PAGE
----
Thursday, October 18, 2007

Iran's al-Qaida dilemma

by Meir Javedanfar and Alex Vatanka from The Jerusalem Post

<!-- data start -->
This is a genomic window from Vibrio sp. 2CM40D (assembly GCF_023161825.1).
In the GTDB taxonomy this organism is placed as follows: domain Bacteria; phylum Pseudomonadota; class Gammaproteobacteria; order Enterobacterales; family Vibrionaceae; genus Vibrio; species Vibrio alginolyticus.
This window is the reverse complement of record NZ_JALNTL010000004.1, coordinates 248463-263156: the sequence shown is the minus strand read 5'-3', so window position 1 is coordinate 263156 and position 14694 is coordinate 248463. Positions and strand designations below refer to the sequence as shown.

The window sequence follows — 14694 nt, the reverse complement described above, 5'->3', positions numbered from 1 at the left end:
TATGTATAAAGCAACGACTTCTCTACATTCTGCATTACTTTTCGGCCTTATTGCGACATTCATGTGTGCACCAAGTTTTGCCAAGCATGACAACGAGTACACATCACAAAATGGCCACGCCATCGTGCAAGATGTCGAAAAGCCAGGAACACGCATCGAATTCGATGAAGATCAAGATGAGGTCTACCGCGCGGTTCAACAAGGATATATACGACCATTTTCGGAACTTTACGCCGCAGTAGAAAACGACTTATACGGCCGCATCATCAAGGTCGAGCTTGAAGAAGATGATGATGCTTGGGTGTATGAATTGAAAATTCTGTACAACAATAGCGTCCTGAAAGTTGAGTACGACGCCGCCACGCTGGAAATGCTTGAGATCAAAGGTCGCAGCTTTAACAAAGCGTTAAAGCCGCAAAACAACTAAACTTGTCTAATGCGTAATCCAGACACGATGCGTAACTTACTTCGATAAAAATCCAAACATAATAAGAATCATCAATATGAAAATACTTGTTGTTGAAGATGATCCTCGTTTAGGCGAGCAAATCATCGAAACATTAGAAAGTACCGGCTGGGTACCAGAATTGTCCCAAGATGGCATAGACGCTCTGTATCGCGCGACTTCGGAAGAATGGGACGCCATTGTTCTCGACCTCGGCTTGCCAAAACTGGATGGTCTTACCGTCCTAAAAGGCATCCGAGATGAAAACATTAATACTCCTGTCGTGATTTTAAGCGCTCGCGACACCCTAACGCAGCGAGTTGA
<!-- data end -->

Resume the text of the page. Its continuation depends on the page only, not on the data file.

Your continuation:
Hojjatoleslam Hesham Seimori, the resident mid-ranking Shi'ite cleric at the Fateme Zahra mosque in the Iranian city of Ahvaz near the Iraqi border, was known for his anti-Saudi and anti-Wahabi preaching and as a staunch defender of policies propagated by the Shi'ite theocratic regime in Teheran. In June 24, 2007, unidentified gunmen shot him dead outside his house. Three days later, as Seimori's family and friends gathered in his mosque to mourn his passing, they found CDs scattered around the building. The CDs contained a stark warning from al-Qaida stating that Iran should stop its support of Iraq's Shi'ites, and that it would otherwise be considered as a legitimate target for Sunni jihadists ... there is no evidence to suggest that Iraq-based Sunni militants perpetrated Seimori's killing. It is also very possible that the CDs were produced by a homegrown activist cell which has deliberately set out to antagonize the Iranian regime. Nevertheless, Teheran cannot entirely dismiss the threat of Sunni jihadists to its national security.

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